As if the Y2K debacle wasn't Chicken Little enough, the real screaming in the United States will start February 17, 2009. That's the date that broadcast TV stations are commanded to shut off their NTSC analog transmissions and only broadcast digital signals.
This is fine and dandy for television makers that can sell the entire country new TVs, and can be explained as “necessary” to build sufficient demand to justify expensive and extensive equipment upgrades at the station from camera to tower, ultimately releasing RF spectrum from the old VHF and UHF frequencies for other uses. “The industry” decided this was best.
The change from black-and-white TV to color didn't require a mandate. Any viable technology should let the market decide when it will be adopted, not government mandates. Cellular phones have fought it out in the market–nobody banned the old 501 telephone set or ripped up the four 26-gauge wires going to every home and business.
So who cares? The non-rich are going to care–when they find out. Even the middle class will feel it. Barely 25% of Americans really know that the analog signals are being turned off in less than a year. They don't realize that the black-and-white 12-in. TV in the garage that brings the game to them while working on the car will just be black in a year, even though it's worked just fine since 1975. They probably don't understand all those 19-in. TVs in the kids' bedrooms will soon be dark. Oh, they may work if they're hooked up to cable that remains analog.
Washington has offered a $40 subsidy for a digital-to-analog signal converter, which may cover half the price of such a system (two subsidies are permitted per customer). But generally, all those old TVs will be headed to the trash. Their owners will be heading to the electronics store for replacements, only to find $500 ATSC digital sets rather than the $125 19-in. color analog sets they remember from a couple years ago. Someone's going to have a lot of explaining to do, and there's likely to be a deafening roar early in 2009. Not everybody has $500 to replace a lot of old TV sets.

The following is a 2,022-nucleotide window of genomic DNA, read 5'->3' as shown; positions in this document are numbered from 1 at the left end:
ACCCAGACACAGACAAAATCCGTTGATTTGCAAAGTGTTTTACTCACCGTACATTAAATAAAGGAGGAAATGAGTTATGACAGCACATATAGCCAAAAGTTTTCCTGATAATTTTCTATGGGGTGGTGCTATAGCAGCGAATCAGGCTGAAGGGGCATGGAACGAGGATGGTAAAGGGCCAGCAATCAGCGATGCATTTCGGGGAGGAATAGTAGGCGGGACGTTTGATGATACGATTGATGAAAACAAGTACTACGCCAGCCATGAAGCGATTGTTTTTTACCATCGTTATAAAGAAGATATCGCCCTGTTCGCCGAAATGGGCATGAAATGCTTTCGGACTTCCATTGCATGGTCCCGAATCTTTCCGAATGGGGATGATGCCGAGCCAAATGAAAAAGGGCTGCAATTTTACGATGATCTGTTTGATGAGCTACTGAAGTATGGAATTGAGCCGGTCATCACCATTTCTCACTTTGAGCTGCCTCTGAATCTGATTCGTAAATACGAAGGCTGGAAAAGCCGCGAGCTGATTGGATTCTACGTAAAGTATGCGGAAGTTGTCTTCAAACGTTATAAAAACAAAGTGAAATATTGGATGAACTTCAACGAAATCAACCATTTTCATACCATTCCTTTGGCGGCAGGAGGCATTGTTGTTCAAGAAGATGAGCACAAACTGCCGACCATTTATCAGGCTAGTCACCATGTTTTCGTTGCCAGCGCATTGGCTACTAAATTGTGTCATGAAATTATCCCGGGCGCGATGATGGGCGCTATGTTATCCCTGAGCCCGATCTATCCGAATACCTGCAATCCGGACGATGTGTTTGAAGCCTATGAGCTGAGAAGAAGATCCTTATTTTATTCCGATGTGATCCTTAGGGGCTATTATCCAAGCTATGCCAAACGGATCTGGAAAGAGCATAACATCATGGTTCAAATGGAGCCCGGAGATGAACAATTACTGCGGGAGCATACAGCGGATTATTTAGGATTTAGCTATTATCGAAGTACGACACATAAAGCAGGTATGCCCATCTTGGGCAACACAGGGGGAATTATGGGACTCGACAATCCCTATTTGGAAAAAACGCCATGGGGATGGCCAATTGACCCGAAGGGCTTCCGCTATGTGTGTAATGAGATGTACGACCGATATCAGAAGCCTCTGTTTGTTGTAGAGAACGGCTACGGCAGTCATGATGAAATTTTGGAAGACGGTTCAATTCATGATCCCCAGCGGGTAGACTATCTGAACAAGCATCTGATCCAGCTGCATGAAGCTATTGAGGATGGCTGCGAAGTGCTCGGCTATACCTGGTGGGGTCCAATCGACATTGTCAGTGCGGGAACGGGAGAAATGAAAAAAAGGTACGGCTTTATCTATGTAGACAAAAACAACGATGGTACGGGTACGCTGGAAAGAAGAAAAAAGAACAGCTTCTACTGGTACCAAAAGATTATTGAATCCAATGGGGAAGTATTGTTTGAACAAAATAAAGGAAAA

At the 2008 CES, EchoStar, the satellite and Slingbox operator, proclaimed that they would make an analog converter available for $40. This offer is being made–selling the converter at a loss–to build goodwill with potential customers. LG/Zenith will offer a $60 converter.
I would like to see the FCC allow broadcasters to leave the analog signal active for as long as they want, as long as they also broadcast in digital. The little game of chicken would have had its effect anyway but wouldn't hurt those too poor or stubborn to throw away a perfectly good TV.
Tom Starnes keeps an eye on embedded processors and their applications as a consultant for Strategy Sanity and as an industry analyst for Objective Analysis and other independent market research firms. His 30 years in MPUs, MCUs, DSPs, and cores began at Motorola marketing the 68000, followed by a long stint at Dataquest. He can be reached at .